Henry Kissinger became the most reviled and admired statesman of his time. Whatever his secret weapon might have been, it wasn't loyaltyby Ferdinand Mount / October 15, 2015 / Leave a comment
Published in November 2015 issue of Prospect Magazine
Fürth is a small, sooty industrial town in Franconia, next to Nuremberg. Its Jewish population had been as high as 20 per cent in the late 19th century, but by May 1923 when Heinz Alfred Kissinger was born, the Jews of Fürth were a smaller, closeknit community, fiercely patriotic and loyal to the Weimar Republic which was struggling with hyperinflation. The Kissingers were Orthodox and Heinz was a devout boy. A cousin remembers going for a stroll with him outside their “eruv,” the real or symbolic boundary encircling the Jewish community beyond which, on the Sabbath, they were not allowed to carry anything in their hands or pockets, and Heinz reminding him of this and the two boys taking their handkerchiefs out of their pockets and tieing them to their wrists.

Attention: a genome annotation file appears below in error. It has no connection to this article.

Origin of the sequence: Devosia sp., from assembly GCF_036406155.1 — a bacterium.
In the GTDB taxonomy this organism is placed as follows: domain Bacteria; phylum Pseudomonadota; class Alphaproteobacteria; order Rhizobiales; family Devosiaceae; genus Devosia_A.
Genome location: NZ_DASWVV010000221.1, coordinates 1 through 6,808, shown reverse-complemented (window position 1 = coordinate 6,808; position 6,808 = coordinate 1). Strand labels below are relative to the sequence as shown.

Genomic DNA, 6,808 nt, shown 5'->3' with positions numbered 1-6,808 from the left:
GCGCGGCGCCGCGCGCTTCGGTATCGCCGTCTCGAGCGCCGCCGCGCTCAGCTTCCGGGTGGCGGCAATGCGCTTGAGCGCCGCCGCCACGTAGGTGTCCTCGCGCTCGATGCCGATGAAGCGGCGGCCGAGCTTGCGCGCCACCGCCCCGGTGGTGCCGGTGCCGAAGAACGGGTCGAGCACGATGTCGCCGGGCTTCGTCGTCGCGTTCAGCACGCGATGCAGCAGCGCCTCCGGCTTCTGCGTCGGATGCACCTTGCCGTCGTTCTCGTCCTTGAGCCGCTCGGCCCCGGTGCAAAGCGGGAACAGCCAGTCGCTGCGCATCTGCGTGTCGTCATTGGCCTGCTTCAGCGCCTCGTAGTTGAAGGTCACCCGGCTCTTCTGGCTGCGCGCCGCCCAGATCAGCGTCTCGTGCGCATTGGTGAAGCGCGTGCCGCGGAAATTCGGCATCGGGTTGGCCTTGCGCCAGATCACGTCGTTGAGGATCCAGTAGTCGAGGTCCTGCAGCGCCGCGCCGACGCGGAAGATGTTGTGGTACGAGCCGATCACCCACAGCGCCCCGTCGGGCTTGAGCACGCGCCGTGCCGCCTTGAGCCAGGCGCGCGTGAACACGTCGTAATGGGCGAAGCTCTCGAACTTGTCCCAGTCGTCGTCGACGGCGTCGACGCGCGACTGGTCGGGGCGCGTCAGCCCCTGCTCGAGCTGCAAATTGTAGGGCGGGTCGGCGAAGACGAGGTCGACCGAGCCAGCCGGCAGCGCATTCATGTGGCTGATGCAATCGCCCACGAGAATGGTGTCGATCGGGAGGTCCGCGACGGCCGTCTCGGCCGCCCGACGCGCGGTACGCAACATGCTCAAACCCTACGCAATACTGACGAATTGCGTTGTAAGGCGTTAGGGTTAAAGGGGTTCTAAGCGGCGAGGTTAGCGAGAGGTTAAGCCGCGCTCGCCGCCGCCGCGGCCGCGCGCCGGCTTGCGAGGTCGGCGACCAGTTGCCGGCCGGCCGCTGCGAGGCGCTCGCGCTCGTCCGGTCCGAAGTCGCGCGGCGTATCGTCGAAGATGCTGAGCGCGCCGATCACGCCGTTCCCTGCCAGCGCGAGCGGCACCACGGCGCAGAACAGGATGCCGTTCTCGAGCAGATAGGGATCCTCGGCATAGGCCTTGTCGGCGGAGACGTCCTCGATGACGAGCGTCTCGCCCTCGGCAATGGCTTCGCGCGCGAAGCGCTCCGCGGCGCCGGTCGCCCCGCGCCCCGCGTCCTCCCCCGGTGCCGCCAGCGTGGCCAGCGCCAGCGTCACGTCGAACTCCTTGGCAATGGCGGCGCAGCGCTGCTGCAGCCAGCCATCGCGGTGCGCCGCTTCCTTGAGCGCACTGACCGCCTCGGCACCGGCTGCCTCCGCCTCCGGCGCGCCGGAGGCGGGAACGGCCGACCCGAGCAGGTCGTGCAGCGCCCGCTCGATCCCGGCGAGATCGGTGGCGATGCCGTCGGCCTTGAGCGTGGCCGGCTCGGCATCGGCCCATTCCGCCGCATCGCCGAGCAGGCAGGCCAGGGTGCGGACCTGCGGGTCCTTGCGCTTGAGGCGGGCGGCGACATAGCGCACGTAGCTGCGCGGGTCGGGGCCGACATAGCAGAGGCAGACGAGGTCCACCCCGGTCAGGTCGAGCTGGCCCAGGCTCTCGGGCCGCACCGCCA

Only a few miles from this peaceful, cloistered world were the searchlights of the monstrous rallies. By 1932, unemployment in Fürth had reached 50 per cent. A year later, Hitler came to power, and the communists in Fürth were all rounded up and taken to Dachau. In 1934, Julius Streicher was made an honorary citizen of Fürth; in his acceptance speech, he promised…